Swimming Pool Drowning
Florida has one of the highest rates of swimming pool use in the country, with researchers at Florida State University tallying more than 1.1 million permitted residential pools in 61 of its 67 counties, as reported by property appraiser data. This data excludes public pools, above-ground pools and temporary swimming structures. Many more pools exist that aren’t permitted, thus possibly failing to meet the requirements of the state’s Residential Swimming Pool Safety Act.
At Associates and Bruce L. Scheiner, Attorneys for the Injured, our premises liability attorneys know the prevalence of pools in Florida, combined with year-round sunshine, make it a deadly state for such accidents. It’s also undoubtedly the reason Florida has the highest rate of drowning deaths for children under 14 in the nation. Of these, 60 percent occur in residential swimming pools.
Many of these incidents can be attributed to a lack of pool safety features, which makes the pool an inherently unsafe condition on one’s property. In Lee County, researchers tallied a total of 62,481 permitted residential pools. In Collier, there were nearly 35,000, and in Charlotte, there were more than 25,000. The risk of potential injury at these sites, particularly for young children under the age of 5, is huge.
When a drowning or near-drowning occurs, property owners can be held liable for damages under the premises liability theory of negligence. If the victim is a child, it doesn’t matter if he or she was trespassing at the time of the accident, as property owners can still be responsible under the “attractive nuisance” doctrine.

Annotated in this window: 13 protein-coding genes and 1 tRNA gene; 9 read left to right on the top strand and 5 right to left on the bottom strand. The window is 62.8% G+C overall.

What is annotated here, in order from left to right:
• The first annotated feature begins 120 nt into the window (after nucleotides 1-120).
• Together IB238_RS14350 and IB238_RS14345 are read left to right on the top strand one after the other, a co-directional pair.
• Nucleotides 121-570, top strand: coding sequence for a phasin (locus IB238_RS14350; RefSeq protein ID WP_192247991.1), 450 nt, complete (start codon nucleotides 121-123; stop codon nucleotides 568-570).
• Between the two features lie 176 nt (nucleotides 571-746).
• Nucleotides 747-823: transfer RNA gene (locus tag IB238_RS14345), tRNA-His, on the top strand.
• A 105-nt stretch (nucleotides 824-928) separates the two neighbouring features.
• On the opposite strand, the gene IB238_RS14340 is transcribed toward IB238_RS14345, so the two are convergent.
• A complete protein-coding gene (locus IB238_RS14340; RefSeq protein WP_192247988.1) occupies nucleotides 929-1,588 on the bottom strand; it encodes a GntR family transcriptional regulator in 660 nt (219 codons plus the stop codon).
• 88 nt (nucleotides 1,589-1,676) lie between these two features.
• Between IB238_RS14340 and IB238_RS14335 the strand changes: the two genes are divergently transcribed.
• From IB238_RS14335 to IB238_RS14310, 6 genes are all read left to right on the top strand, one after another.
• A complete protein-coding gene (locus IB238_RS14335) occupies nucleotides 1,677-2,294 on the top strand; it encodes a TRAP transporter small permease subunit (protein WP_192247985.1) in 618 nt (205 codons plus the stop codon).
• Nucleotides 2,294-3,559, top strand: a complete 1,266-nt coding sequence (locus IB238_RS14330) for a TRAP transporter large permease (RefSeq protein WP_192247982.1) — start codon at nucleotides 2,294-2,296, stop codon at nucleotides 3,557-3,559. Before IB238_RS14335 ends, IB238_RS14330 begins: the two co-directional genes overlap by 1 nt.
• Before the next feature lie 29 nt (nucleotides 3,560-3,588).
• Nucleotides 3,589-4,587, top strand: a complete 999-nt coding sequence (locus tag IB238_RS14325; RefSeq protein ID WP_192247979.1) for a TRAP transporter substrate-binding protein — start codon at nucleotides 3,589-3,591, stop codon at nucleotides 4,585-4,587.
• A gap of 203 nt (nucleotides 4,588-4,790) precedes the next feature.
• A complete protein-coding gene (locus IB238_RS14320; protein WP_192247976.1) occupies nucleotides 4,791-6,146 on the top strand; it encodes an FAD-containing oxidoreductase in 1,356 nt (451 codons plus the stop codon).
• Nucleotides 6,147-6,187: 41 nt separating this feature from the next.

The Florida Department of Children and Families reports the state loses the equivalent of three preschool classrooms to drowning every single year. Many more will suffer profound and permanent injuries, most notably brain damage due to oxygen deprivation. These kinds of conditions can require lifelong medical care and services. Even considering Florida’s prevalence of pools, this kind of figure is unacceptable.
Hospital admission charges for annual, non-fatal drowning incidents in Florida is roughly $16 million, according to the Florida Department of Health. Of those, commercial insurance pays for about one-third. That means the rest is either covered under residential homeowner’s insurance or is paid out-of-pocket by the victim’s family.Florida’s Residential Swimming Pool Safety Act
Florida legislatures, recognizing the devastating toll of accidental swimming pool drowning—particularly among small children and medically frail elderly persons—passed the Residential Swimming Pool Safety Act, codified in F.S. §515.21-37. The measure went into effect October 1, 2000, and requires all residential pools built after that date to meet the following requirements:
- The pool has to be isolated from access to the home by an enclosure or barrier that is at least 4-feet high with no gaps, openings, indentations, protrusions or other structural components that might allow a small child to crawl under, squeeze through or climb over;
- Pool barriers have to be placed around the perimeter of the pool, and have to be separate from any wall, fence or other enclosure surrounding the yard, unless the wall, fence or enclosure is on the perimeter of the pool, and is thus serving as part of the barrier;
- The barrier has to be placed far enough away from the edge of the water so as to prevent a small child or medically-frail older person from immediately falling into the water if he or she does manage to get inside the barrier;